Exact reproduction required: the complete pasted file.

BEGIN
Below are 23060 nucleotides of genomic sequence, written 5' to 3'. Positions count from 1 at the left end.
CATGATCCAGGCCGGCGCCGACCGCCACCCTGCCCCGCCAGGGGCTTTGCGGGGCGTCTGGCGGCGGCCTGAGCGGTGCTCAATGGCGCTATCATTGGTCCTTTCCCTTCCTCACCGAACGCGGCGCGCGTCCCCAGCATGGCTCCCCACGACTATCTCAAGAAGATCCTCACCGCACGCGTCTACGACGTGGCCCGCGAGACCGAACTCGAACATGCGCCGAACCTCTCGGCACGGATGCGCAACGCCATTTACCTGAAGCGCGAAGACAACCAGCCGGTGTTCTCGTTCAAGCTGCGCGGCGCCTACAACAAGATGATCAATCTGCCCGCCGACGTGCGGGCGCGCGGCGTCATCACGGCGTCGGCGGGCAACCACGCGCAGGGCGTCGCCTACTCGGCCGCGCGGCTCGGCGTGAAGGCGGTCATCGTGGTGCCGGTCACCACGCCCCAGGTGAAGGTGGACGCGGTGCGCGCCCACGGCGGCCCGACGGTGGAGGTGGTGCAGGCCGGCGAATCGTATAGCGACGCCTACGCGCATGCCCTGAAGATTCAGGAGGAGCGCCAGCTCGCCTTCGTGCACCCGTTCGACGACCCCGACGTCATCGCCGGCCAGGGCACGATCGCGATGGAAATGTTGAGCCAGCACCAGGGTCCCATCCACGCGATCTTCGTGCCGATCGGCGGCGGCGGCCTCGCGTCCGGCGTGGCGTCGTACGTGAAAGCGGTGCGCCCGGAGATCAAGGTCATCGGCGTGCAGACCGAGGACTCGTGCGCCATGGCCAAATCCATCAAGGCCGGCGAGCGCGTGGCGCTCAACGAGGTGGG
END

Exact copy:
Below are 23060 nucleotides of genomic sequence, written 5' to 3'. Positions count from 1 at the left end.
CATGATCCAGGCCGGCGCCGACCGCCACCCTGCCCCGCCAGGGGCTTTGCGGGGCGTCTGGCGGCGGCCTGAGCGGTGCTCAATGGCGCTATCATTGGTCCTTTCCCTTCCTCACCGAACGCGGCGCGCGTCCCCAGCATGGCTCCCCACGACTATCTCAAGAAGATCCTCACCGCACGCGTCTACGACGTGGCCCGCGAGACCGAACTCGAACATGCGCCGAACCTCTCGGCACGGATGCGCAACGCCATTTACCTGAAGCGCGAAGACAACCAGCCGGTGTTCTCGTTCAAGCTGCGCGGCGCCTACAACAAGATGATCAATCTGCCCGCCGACGTGCGGGCGCGCGGCGTCATCACGGCGTCGGCGGGCAACCACGCGCAGGGCGTCGCCTACTCGGCCGCGCGGCTCGGCGTGAAGGCGGTCATCGTGGTGCCGGTCACCACGCCCCAGGTGAAGGTGGACGCGGTGCGCGCCCACGGCGGCCCGACGGTGGAGGTGGTGCAGGCCGGCGAATCGTATAGCGACGCCTACGCGCATGCCCTGAAGATTCAGGAGGAGCGCCAGCTCGCCTTCGTGCACCCGTTCGACGACCCCGACGTCATCGCCGGCCAGGGCACGATCGCGATGGAAATGTTGAGCCAGCACCAGGGTCCCATCCACGCGATCTTCGTGCCGATCGGCGGCGGCGGCCTCGCGTCCGGCGTGGCGTCGTACGTGAAAGCGGTGCGCCCGGAGATCAAGGTCATCGGCGTGCAGACCGAGGACTCGTGCGCCATGGCCAAATCCATCAAGGCCGGCGAGCGCGTGGCGCTCAACGAGGTGGG